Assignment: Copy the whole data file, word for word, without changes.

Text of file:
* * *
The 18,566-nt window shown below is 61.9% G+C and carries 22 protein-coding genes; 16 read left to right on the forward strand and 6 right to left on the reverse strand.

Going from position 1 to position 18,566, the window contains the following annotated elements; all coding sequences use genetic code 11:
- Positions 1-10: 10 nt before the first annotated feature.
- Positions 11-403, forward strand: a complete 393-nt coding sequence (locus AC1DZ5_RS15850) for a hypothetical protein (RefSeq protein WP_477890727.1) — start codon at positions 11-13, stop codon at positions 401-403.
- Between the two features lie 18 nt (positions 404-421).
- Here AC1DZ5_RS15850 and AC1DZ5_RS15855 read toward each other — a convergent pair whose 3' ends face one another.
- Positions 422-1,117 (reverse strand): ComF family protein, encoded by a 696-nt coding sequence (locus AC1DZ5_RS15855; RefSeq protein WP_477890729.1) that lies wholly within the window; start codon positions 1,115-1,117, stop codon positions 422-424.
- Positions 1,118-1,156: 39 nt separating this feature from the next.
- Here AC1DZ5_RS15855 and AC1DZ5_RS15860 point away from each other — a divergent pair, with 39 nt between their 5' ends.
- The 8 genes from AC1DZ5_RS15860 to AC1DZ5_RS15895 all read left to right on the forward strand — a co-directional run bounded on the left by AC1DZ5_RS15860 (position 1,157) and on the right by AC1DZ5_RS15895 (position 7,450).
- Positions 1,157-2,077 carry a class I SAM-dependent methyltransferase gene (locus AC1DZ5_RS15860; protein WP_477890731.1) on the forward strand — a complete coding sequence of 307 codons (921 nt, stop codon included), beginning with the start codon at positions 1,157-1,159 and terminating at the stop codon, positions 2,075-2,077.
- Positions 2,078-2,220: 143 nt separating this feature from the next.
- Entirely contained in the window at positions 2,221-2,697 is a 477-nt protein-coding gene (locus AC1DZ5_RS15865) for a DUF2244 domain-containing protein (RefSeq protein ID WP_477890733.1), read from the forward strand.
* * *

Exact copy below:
The 18,566-nt window shown below is 61.9% G+C and carries 22 protein-coding genes; 16 read left to right on the forward strand and 6 right to left on the reverse strand.

Going from position 1 to position 18,566, the window contains the following annotated elements; all coding sequences use genetic code 11:
- Positions 1-10: 10 nt before the first annotated feature.
- Positions 11-403, forward strand: a complete 393-nt coding sequence (locus AC1DZ5_RS15850) for a hypothetical protein (RefSeq protein WP_477890727.1) — start codon at positions 11-13, stop codon at positions 401-403.
- Between the two features lie 18 nt (positions 404-421).
- Here AC1DZ5_RS15850 and AC1DZ5_RS15855 read toward each other — a convergent pair whose 3' ends face one another.
- Positions 422-1,117 (reverse strand): ComF family protein, encoded by a 696-nt coding sequence (locus AC1DZ5_RS15855; RefSeq protein WP_477890729.1) that lies wholly within the window; start codon positions 1,115-1,117, stop codon positions 422-424.
- Positions 1,118-1,156: 39 nt separating this feature from the next.
- Here AC1DZ5_RS15855 and AC1DZ5_RS15860 point away from each other — a divergent pair, with 39 nt between their 5' ends.
- The 8 genes from AC1DZ5_RS15860 to AC1DZ5_RS15895 all read left to right on the forward strand — a co-directional run bounded on the left by AC1DZ5_RS15860 (position 1,157) and on the right by AC1DZ5_RS15895 (position 7,450).
- Positions 1,157-2,077 carry a class I SAM-dependent methyltransferase gene (locus AC1DZ5_RS15860; protein WP_477890731.1) on the forward strand — a complete coding sequence of 307 codons (921 nt, stop codon included), beginning with the start codon at positions 1,157-1,159 and terminating at the stop codon, positions 2,075-2,077.
- Positions 2,078-2,220: 143 nt separating this feature from the next.
- Entirely contained in the window at positions 2,221-2,697 is a 477-nt protein-coding gene (locus AC1DZ5_RS15865) for a DUF2244 domain-containing protein (RefSeq protein ID WP_477890733.1), read from the forward strand.